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The three fixable factors behind Eddie Jones' England stagnation

Eddie Jones' England weren't far away from making the grade.

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'There were 50 players... 20 of them are going to be left at home'

By PA
(Photo by Harry Murphy/Sportsfile via Getty Images)

Captain Johnny Sexton says Ireland must keep striving for improvement in order to avoid complacency and a repeat of previous World Cup failings.

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The in-form Irish are preparing to begin their autumn campaign against world champions South Africa, having shot to the top of the global rankings following a historic summer series win in New Zealand.

Ireland were tipped for big things at the 2019 World Cup in Japan on the back of Six Nations Grand Slam glory and victory over the All Blacks the previous year before slipping to a familiar quarter-final exit.

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With the start of the 2023 tournament in France just over 10 months away, fly-half Sexton has credited the Irish coaching staff with increasing competition for places and not allowing established players to slide into their comfort zones.

Head coach Andy Farrell has been training with a squad of 49 in Dublin ahead of Saturday’s showdown with the Springboks, which is preceded by Friday evening’s fixture between an Ireland A team and an All Blacks XV.

“You’ve got to keep evolving, you’ve got to keep getting better,” said Sexton. “If you stay the same, other teams will pass you out.

“We need to build a real competition for places so that no one can get comfortable and that is exactly what the coaches are doing.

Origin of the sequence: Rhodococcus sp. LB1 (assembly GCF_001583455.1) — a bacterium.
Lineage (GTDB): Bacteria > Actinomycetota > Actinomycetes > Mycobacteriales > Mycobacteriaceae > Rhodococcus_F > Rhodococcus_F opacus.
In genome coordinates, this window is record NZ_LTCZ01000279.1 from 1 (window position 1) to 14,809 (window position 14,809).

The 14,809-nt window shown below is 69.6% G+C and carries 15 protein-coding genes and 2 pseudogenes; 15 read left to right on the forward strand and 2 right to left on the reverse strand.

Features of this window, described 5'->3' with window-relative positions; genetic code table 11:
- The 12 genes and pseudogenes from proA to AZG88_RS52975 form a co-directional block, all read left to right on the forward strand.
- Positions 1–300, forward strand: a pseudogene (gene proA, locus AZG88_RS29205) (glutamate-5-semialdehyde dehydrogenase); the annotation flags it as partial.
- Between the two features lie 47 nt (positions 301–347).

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“They’re challenging us in how we play the game, they’re challenging us by putting all these extra fixtures in, with the Emerging Ireland tour, the Maori games, now the New Zealand A game, so all these guys are getting chances to impress the coaches and to play under the coaches, to listen and put what the coaches want out on the pitch.

“There were 50 players at training and I was thinking to myself 20 of them are going to be left at home for the World Cup.

“And I couldn’t pick who is going to be left at home, there are going to be some good players left out.

“That’s exactly where we want to be and keep cultivating. Those are the lessons we learnt that we’re implementing.”

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Ireland and South Africa are poised to lock horns for the first time in five years before meeting again next September at the World Cup.

While the pool stage fixture in Paris adds an extra dimension to the weekend clash, Sexton insists his attention is almost exclusively on short-term matters.

“I’m just trying to focus on what is straight in front of me,” said the 37-year-old Leinster player.

“I haven’t thought too much about the bigger picture. It’s a driving factor, but it’s not something I think about this week, for example.

“We have spoken about the World Cup of course and have that as the goal so we are always building towards that.

“We don’t refer to it week on week. It is very much focused on South Africa this week.”

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